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mazey

/ˈmeɪzɪ/
adjective mazier, maziest
1.
(Northern English, dialect) dizzy
Collins English Dictionary - Complete & Unabridged 2012 Digital Edition
© William Collins Sons & Co. Ltd. 1979, 1986 © HarperCollins
Publishers 1998, 2000, 2003, 2005, 2006, 2007, 2009, 2012
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Examples from the Web for mazey
Historical Examples
  • "I want to say something serious," replied old mazey, with impenetrable solemnity.

    No Name Wilkie Collins
  • No better name for it could have been devised than the name which old mazey had found.

    No Name Wilkie Collins
  • Her own eyes had shown her old mazey on his way to the upper regions, more than an hour since, with a candle in his hand.

    No Name Wilkie Collins
  • Later in the day Magdalen found an opportunity of applying to old mazey himself.

    No Name Wilkie Collins
  • When old mazey had opened it to show her the rooms in the east wing, she had heard no noise.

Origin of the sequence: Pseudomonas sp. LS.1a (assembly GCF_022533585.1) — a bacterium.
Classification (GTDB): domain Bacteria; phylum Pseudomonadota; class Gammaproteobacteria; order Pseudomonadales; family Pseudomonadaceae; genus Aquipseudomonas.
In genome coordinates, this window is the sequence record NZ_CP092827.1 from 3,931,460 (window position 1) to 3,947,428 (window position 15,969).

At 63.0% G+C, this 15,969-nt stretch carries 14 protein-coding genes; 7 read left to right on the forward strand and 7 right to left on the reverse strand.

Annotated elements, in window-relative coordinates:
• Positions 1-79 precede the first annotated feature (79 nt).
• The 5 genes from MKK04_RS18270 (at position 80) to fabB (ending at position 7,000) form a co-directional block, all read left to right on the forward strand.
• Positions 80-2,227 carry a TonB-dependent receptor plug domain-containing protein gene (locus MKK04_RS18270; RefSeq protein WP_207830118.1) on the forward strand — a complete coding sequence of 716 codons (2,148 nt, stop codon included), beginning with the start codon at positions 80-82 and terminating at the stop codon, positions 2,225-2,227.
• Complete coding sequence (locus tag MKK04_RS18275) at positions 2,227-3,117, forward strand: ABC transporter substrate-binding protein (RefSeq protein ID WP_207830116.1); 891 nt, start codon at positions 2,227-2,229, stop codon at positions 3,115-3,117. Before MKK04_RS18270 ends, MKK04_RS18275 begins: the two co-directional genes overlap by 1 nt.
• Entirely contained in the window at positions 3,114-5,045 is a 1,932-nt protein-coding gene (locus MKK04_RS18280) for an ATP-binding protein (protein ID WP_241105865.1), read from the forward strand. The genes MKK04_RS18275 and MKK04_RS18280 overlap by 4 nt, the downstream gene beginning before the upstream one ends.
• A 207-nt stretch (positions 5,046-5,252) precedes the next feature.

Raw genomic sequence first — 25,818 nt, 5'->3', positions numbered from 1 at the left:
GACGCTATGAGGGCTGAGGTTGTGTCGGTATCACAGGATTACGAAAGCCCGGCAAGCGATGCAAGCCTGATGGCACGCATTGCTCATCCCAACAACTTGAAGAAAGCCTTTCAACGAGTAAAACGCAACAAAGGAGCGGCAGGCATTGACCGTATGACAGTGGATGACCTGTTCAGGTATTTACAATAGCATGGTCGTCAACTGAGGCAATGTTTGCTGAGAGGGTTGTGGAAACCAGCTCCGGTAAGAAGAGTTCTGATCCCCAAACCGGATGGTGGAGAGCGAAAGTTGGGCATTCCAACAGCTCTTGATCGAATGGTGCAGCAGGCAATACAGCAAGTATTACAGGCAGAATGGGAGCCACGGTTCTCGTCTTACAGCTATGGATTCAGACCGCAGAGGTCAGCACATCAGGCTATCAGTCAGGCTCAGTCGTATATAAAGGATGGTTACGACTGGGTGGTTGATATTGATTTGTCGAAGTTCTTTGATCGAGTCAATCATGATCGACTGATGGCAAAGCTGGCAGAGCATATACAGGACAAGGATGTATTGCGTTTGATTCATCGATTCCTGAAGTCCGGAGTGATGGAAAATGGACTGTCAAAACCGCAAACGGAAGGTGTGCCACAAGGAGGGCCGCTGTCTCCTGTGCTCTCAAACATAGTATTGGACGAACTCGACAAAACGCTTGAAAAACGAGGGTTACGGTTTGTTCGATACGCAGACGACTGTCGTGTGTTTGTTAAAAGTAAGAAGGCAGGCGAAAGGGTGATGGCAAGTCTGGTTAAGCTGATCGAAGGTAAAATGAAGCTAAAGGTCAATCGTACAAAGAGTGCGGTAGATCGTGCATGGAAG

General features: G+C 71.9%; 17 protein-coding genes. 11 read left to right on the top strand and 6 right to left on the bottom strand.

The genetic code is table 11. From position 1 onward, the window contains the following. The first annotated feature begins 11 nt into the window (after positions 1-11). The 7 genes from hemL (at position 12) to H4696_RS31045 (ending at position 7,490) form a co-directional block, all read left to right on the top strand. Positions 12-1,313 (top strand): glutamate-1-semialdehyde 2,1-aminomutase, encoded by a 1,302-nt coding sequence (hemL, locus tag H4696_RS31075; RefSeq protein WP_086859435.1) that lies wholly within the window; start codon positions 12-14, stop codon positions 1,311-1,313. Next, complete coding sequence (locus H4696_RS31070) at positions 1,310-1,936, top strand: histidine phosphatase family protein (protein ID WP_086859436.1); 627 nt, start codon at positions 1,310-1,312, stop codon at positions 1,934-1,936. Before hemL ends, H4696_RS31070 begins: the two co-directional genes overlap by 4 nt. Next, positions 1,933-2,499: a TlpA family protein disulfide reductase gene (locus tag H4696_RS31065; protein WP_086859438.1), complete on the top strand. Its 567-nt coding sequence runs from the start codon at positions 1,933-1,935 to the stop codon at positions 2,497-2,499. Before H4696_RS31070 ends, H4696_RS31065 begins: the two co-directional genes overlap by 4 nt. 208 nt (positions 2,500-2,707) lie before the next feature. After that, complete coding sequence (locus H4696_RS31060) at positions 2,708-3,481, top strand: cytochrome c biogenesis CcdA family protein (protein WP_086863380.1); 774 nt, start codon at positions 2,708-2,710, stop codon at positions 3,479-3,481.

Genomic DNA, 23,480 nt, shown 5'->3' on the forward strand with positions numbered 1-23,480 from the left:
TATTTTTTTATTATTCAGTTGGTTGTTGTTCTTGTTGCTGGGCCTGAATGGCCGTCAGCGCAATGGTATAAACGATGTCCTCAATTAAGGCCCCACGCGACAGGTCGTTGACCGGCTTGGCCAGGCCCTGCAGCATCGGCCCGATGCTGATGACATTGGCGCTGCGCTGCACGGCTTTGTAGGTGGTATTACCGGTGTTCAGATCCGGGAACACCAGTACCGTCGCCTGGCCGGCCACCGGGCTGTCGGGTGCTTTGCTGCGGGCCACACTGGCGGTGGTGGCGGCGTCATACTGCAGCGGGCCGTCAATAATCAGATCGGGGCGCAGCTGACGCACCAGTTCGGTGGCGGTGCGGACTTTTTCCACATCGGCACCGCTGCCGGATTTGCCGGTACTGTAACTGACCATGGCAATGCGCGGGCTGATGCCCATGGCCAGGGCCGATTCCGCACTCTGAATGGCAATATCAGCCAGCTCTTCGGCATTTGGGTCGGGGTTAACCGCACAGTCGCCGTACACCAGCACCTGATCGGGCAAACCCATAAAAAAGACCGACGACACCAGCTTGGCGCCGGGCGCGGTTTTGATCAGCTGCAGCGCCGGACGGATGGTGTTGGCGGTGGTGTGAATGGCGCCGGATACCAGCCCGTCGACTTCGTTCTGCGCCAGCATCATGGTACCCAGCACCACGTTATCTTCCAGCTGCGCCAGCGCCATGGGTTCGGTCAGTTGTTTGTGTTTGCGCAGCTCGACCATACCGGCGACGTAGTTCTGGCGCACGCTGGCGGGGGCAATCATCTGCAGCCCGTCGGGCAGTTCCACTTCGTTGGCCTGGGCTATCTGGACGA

No Name Wilkie Collins
  • "This mustn't happen again, mazey," the admiral used to answer.

    No Name Wilkie Collins
  • There sat old mazey, with his spectacles low on his nose, and his knotty old hands blundering over the rigging of his model ship.

    No Name Wilkie Collins
  • "They're all alike," proceeded old mazey, with his head still running on the sex.

    No Name Wilkie Collins
  • "I'll show you, my dear," said old mazey, speaking in the high and hollow voice peculiar to the deaf.

    No Name Wilkie Collins
  • Old mazey dismissed the subject with another dreary wave of his hand.

    No Name Wilkie Collins

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